In his classic 1921 book Risk, Uncertainty, and Profit, Frank Knight argued that “true” uncertainty arises from change that cannot be fully foreseen with probabilistic rules. Knight’s profound insight was to focus on the key reason why change is unforeseeable: as time passes, change in the economy’s structure is triggered by events that do not exactly replicate past events. Because these events are (at least partly) “unique,” one cannot fully predict when they will occur or their impact on the consequences of economic decisions. As Karl Popper put it, “quite apart from the fact that we do not know the future, the future is objectively not fixed. The future is open: objectively open.”
It seems self-evident that economic change – and social change more broadly – is triggered by events that are not exact repetitions of events in the past. However, economists have been reluctant to acknowledge that they as well as market participants face unforeseeable change and the “true” uncertainty that Knight identified with such change. Arguably, this reluctance stems from a widespread belief that Knightian uncertainty is incompatible with formal economic theory, and, more importantly, makes economic arguments impossible to confront rigorously with real-world observations. Our new INET Working Paper shows that participants in the stock market do recognize that they face Knightian uncertainty, and provides concrete evidence that researchers can actually arrive at empirical conclusions that matter for explaining daily volatility. We provide one such measure of Knightian uncertainty based on narrative analytics of stock-market news reports over the 200-plus trading days in 2020.
Stock-market volatility has reached ten-year highs since the start of the COVID-19 pandemic. The VIX Chicago Board Options Exchange’s Volatility Index spiked in March and October 2020 at levels not seen since the 2008 Global Financial Crisis and 2011 US Fiscal Cliff and Debt Sequestration. The VIX is referred to as the “Fear Index,” because it reflects expected volatility – as measured by underlying S&P500 options prices – and spikes when historically unique events occur that increase the uncertainty of future stock returns. However, major non-repetitive events rarely occur in isolation. Rather, they typically play out simultaneously at the intersection of government policy – as occurred during the pandemic with congressional enactment of major stimulus packages in March and December 2020. Consequently, stock-market volatility depends on the Knightian uncertainty market participants face as a result of the interplay between historic events and public policy.
How, then, can individuals and policymakers assess the impact of historically unique events and government policy on stock-market volatility? The answer, we argue, lies in the degree of expectations concordance across relevant historical events occurring at a point in time. When market participants’ interpretations are more similar in the aggregate, whether bullish or bearish, their views are reinforcing and lead to greater stock-market volatility. Conversely, when interpretations are more conflicting, the views to some extent offset and reduce volatility.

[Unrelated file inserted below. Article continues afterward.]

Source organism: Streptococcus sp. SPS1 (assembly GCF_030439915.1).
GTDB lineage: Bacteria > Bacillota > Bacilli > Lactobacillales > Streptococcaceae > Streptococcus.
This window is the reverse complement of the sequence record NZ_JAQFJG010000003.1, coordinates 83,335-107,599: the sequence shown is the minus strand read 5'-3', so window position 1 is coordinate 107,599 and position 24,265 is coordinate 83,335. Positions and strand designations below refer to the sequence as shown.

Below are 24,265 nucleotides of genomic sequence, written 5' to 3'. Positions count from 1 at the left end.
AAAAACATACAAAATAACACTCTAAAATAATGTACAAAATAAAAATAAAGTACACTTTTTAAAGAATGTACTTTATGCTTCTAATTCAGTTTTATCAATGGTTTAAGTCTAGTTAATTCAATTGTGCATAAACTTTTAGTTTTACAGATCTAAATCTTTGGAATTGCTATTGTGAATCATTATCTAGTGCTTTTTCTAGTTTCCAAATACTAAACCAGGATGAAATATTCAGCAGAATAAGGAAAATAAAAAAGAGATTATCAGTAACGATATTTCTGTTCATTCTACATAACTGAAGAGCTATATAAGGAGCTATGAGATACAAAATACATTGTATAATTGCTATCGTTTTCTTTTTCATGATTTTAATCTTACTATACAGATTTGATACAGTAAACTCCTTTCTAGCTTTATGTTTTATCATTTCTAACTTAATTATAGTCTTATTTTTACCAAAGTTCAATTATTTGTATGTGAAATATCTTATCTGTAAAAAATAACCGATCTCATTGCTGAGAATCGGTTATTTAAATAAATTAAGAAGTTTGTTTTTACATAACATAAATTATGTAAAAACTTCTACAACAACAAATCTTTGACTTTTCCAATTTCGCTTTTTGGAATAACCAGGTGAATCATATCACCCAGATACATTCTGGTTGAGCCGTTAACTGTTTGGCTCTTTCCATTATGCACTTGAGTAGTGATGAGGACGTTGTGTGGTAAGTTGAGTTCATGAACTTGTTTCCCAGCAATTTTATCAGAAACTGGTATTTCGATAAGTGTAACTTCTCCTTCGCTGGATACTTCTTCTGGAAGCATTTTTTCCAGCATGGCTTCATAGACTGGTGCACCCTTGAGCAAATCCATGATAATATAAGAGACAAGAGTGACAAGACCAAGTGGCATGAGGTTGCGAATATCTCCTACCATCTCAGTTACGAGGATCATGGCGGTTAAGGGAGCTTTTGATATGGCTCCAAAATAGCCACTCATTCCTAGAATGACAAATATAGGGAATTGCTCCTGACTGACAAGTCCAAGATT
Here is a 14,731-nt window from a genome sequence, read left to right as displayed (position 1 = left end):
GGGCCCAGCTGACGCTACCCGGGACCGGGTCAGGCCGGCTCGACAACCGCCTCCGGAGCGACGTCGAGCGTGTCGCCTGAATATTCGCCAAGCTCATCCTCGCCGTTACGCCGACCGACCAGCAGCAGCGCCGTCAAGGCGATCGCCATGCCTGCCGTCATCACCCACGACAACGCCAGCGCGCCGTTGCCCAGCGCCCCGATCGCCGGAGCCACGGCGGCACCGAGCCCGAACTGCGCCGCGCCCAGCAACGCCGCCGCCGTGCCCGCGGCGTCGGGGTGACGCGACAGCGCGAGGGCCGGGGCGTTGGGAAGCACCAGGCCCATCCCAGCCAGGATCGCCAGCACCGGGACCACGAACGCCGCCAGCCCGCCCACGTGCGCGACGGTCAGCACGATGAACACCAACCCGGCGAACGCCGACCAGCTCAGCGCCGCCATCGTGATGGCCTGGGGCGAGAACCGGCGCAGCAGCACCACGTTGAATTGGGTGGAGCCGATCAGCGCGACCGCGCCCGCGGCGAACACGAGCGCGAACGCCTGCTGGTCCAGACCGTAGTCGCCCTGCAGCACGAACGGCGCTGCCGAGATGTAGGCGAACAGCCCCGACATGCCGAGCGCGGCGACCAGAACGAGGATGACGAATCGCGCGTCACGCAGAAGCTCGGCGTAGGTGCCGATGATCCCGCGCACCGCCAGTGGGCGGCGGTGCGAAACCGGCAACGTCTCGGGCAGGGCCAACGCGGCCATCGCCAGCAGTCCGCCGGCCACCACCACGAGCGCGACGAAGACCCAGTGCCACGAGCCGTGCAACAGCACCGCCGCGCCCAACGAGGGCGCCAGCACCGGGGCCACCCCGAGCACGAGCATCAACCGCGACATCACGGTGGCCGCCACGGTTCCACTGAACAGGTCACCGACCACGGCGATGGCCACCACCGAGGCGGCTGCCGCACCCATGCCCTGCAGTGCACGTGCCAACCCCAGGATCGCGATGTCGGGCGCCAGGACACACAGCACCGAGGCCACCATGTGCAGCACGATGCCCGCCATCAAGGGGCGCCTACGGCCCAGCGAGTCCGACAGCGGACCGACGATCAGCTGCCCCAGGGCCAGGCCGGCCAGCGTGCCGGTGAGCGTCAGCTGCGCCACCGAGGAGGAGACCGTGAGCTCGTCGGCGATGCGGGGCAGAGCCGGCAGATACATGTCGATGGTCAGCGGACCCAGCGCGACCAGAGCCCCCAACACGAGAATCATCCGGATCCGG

In order to assess expectations concordance, we rely on narrative analytics. By scoring Bloomberg News stock market reports, we are able to identify which historical events are deemed relevant by market participants for expected returns, and which interpretations, bullish versus bearish, were formed in response to each event. No one could have foreseen the COVID-19 pandemic, the importance of congressional stimulus negotiations, or the interpreted impacts on the stock market. Under Knightian uncertainty, narrative analytics provide a way forward. Indeed, there is a growing literature on stock-market narratives and the connection between novel events and the instability of underlying processes driving outcomes (one of us has a forthcoming book in INET’s book series with Cambridge University Press on just this topic).
In our working paper, we find that non-repetitive events mattered for stock market volatility on nearly every trading day in 2020. On some days, major events, such as the pandemic and congressional stimulus negotiations, had positive impacts on price movements; on other days, news was interpreted negatively. We score the bullish and bearish views connected to historic events with +1s and -1s, respectively, which allows us to develop an Expectations Concordance Index (ECI) measuring the degree to which interpretations are more similar across an aggregate of historical events during the 2020 year. Interestingly, we find that when pandemic factors like new cases and death rates increase concurrently with the passage of congressional stimulus packages, stock market volatility is lower as the bearish and bullish views, respectively, somewhat offset. Figure 3 from our paper illustrates this finding of low ECI following the enactment of both stimulus packages.
Results from our empirical analysis show that higher ECI values are significantly connected to higher stock-market volatility. And the results hold for both realized volatility and that implied by the VIX. We also show that ECI (Granger) “causes” the VIX, but not vice versa.
Our paper suggests that standard theories of finance that ignore Knightian uncertainty are grossly incomplete. Stock-market volatility in 2020 depended on the interplay between the unfolding pandemic and the federal government response, which cannot be measured probabilistically. This interplay was particularly pronounced during 2020, but it is always present. Accounting for the effects of Knightian uncertainty will significantly enhance the ability of researchers, regulators, and policymakers to comprehend asset-market dynamics – and social outcomes more broadly – and the impact of state intervention.